VALENCE OF ETHNICITY, PERCEPTION OF DISCRIMINATION, AND SELF-ESTEEM IN HIGH RISK MINORITY COLLEGE STUDENTS
This study sought to examine the relationships between valence of ethnicity (VE), perception of discrimination (PD) and levels of self-esteem in multicultural high risk college students.^ VE was defined as the affirmative responses a member of an ethnic group had regarding the effect and importance of group membership. PD was defined as the perception an individual held concerning the existence in society of barriers for some groups toward social, educational and occupational equality based on ethnic group membership. Self-esteem was defined as competence, self-respect and worthiness.^ It was hypothesized that there would be significant positive relationships between VE, PD and self-esteem.^ The SEI (Coopersmith 1984) and CF/SEI (Battle, 1981) were employed to measure levels of self-esteem. No appropriate instrument was found to examine VE and PD. Therefore the Scale of the Effects of Ethnicity and Discrimination (SEED) was designed and pilot-tested.^ VE was measured by two subscales: VES, characterized by feelings about one's own ethnicity and VEO, characterized by feelings about other ethnic groups. The PD construct was measured by the PD scale.^ One hundred ninety male and female high risk college students of Black American, Black West Indian and Hispanic (largely Puerto Rican) backgrounds were enlisted. All were entering students.^ Results indicated that there were no significant differences due to sex or ethnic group membership on the SEED scales. There were overwhelmingly positive perceptions of discrimination based on group membership. Eighty to ninety percent of the groups stated serious concern with job discrimination; 81% of Black Americans agreed to experiencing school related discrimination.^ A significant positive relationship was found between VES and self-esteem. A significant negative relationship was found between PD and self-esteem. No relationship was found between VEO and self-esteem. Thus, results indicated that the more individuals affirm their ethnicity the higher are their levels of self-esteem. Also the more individuals perceive discrimination the lower are their levels of self-esteem.^ That significant differences have been found within this 'homogeneous' grouping is noteworthy. VE, PD, and the counseling and educational implications of these areas are vastly unexplored. Recommendations include further development of the constructs, instrumentation, and ethnotherapy interventions. ^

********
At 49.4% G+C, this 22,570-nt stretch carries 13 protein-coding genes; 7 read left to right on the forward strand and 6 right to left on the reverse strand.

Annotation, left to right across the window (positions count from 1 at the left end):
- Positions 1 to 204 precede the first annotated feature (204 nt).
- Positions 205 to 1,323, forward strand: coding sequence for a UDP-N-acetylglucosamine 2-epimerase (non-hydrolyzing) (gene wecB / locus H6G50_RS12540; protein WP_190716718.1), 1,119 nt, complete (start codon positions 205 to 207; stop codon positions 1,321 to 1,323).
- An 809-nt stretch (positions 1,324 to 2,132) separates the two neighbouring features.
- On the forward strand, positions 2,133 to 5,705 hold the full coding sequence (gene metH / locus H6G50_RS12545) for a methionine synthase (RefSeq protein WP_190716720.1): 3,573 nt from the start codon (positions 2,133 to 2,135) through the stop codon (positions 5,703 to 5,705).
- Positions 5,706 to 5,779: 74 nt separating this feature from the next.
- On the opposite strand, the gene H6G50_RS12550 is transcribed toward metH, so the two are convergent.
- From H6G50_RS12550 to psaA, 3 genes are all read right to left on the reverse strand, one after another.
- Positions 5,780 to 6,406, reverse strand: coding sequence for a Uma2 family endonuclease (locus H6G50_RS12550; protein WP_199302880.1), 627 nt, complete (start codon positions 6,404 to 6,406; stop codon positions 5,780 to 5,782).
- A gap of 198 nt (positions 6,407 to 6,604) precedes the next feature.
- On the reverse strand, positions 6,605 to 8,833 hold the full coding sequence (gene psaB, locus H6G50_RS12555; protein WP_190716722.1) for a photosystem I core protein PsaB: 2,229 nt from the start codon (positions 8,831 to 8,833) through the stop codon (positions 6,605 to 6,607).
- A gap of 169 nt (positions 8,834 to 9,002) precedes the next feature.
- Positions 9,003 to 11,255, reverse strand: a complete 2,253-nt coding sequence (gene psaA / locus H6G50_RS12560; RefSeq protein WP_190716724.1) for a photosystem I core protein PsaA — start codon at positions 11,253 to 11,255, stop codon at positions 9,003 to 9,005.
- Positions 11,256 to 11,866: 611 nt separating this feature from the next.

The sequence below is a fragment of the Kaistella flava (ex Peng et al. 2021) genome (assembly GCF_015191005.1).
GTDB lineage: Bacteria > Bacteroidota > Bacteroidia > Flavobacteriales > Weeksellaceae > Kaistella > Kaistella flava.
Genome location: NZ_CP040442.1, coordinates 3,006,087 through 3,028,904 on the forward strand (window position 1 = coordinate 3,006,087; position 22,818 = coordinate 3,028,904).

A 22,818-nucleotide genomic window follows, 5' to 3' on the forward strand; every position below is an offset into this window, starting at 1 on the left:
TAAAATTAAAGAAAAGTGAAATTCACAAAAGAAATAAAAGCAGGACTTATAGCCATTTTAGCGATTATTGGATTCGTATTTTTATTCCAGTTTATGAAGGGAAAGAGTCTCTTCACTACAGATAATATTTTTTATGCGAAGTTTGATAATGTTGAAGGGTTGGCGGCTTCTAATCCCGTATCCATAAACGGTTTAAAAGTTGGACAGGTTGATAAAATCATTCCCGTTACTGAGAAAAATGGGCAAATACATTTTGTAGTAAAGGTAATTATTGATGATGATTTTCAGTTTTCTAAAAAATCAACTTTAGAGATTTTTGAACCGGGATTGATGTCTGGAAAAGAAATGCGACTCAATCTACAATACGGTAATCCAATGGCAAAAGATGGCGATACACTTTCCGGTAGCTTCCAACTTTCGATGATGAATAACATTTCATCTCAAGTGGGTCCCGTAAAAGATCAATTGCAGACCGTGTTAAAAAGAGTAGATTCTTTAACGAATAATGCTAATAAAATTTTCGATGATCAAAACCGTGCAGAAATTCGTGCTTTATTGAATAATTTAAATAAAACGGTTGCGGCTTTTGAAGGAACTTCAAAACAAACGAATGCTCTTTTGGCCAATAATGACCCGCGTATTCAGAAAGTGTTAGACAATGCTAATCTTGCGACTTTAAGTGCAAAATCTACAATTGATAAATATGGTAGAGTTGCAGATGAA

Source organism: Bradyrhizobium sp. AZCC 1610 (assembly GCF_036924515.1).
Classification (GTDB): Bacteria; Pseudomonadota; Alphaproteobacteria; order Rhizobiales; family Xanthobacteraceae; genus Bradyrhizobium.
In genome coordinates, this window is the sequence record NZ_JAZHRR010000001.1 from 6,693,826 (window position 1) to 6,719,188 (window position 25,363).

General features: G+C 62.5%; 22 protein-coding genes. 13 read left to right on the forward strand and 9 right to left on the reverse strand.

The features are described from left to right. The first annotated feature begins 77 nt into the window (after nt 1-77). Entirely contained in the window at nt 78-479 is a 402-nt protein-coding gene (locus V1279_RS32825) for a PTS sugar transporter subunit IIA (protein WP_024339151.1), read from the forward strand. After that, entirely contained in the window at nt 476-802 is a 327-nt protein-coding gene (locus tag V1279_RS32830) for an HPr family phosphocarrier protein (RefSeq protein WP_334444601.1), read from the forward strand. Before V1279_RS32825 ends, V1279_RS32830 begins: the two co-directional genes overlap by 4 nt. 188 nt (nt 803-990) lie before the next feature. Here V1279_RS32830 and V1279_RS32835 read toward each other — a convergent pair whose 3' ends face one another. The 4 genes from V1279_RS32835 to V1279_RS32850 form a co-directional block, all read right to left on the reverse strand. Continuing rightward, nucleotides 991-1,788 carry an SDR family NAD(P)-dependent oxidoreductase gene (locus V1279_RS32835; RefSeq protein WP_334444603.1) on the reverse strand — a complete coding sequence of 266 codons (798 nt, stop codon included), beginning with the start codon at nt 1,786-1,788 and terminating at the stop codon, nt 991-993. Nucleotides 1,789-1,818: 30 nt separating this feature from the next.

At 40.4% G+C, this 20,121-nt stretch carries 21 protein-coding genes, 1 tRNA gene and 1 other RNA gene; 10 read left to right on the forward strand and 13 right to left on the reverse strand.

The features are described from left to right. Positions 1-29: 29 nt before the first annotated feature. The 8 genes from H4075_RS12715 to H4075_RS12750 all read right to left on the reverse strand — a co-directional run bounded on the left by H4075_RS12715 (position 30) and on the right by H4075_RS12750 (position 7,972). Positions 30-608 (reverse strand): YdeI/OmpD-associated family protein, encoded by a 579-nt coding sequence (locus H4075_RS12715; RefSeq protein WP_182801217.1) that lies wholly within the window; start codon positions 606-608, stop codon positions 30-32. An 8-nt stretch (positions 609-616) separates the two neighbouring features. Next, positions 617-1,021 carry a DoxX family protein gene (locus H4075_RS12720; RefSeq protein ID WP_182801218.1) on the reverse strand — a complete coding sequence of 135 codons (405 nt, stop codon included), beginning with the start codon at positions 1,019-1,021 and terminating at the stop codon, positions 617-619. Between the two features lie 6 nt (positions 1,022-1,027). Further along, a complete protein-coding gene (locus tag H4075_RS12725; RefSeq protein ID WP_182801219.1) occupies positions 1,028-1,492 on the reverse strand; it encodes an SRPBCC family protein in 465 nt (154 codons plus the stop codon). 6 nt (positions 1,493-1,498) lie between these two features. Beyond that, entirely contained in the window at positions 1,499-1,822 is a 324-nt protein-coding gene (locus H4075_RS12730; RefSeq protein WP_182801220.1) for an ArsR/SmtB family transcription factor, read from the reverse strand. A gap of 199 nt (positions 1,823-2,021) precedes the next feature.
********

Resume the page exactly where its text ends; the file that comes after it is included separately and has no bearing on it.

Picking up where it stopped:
Educational psychology|Higher education
MIRAGE, LORELYNN W, "VALENCE OF ETHNICITY, PERCEPTION OF DISCRIMINATION, AND SELF-ESTEEM IN HIGH RISK MINORITY COLLEGE STUDENTS" (1987). ETD Collection for Fordham University. AAI8725682.